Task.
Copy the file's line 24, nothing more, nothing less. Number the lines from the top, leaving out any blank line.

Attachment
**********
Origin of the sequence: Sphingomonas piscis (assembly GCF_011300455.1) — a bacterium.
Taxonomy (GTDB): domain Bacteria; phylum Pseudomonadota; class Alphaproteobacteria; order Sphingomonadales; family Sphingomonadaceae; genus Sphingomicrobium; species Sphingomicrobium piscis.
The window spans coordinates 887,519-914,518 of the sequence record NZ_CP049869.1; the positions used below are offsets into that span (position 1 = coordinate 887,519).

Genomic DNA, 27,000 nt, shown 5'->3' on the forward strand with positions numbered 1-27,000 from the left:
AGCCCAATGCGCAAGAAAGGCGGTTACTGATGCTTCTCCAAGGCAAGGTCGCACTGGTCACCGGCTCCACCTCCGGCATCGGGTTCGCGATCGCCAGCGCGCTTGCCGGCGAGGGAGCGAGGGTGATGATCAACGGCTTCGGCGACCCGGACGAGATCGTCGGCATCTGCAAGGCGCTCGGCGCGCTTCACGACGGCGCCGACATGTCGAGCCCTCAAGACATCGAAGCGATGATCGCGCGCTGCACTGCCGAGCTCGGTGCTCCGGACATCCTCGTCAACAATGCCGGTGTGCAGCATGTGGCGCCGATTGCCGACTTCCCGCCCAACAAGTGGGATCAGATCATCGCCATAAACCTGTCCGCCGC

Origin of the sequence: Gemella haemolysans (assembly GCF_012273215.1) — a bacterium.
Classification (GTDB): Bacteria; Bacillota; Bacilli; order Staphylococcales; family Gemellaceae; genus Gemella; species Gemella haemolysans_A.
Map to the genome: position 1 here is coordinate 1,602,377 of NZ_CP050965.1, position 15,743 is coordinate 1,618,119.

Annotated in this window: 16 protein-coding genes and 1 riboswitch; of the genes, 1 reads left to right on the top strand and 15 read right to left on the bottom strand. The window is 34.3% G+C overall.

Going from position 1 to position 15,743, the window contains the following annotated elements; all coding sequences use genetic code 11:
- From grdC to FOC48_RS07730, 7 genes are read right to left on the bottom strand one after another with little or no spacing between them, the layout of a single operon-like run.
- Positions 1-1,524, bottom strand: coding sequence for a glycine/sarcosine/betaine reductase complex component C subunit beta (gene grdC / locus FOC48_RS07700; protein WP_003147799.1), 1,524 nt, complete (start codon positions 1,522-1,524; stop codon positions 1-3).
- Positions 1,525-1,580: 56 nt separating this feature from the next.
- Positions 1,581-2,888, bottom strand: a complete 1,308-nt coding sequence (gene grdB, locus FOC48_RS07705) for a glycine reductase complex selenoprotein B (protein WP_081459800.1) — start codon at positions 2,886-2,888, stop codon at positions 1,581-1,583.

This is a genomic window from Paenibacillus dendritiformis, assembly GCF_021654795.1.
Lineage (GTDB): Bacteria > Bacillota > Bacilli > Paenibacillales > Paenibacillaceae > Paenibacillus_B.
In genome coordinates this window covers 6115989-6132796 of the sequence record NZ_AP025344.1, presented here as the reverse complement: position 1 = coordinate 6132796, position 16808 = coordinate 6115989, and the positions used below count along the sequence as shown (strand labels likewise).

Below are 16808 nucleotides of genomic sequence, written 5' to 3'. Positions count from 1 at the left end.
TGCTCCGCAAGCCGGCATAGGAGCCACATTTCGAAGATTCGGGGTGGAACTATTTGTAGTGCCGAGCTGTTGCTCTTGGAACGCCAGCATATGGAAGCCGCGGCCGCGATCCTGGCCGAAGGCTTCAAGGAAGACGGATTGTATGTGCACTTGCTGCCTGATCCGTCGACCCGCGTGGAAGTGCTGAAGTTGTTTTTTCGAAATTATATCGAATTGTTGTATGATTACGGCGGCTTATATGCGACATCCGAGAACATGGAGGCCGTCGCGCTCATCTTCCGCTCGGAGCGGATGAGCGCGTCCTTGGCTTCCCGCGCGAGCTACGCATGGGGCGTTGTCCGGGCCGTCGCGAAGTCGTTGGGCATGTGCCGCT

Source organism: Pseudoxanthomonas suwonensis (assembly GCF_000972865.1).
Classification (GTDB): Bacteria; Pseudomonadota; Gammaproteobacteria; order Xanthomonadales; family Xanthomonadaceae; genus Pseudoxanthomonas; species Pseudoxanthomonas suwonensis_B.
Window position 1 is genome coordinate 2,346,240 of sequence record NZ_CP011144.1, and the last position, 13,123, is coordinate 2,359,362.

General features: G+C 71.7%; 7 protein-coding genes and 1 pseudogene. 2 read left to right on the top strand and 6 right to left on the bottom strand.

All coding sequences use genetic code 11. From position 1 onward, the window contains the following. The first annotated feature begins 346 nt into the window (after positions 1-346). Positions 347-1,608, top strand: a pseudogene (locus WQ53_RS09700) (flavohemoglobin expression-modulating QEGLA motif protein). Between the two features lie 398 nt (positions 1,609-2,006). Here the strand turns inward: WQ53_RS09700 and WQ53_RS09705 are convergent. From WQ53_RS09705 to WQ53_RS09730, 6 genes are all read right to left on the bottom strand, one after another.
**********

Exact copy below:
All coding sequences use genetic code 11. From position 1 onward, the window contains the following. The first annotated feature begins 346 nt into the window (after positions 1-346). Positions 347-1,608, top strand: a pseudogene (locus WQ53_RS09700) (flavohemoglobin expression-modulating QEGLA motif protein). Between the two features lie 398 nt (positions 1,609-2,006). Here the strand turns inward: WQ53_RS09700 and WQ53_RS09705 are convergent. From WQ53_RS09705 to WQ53_RS09730, 6 genes are all read right to left on the bottom strand, one after another.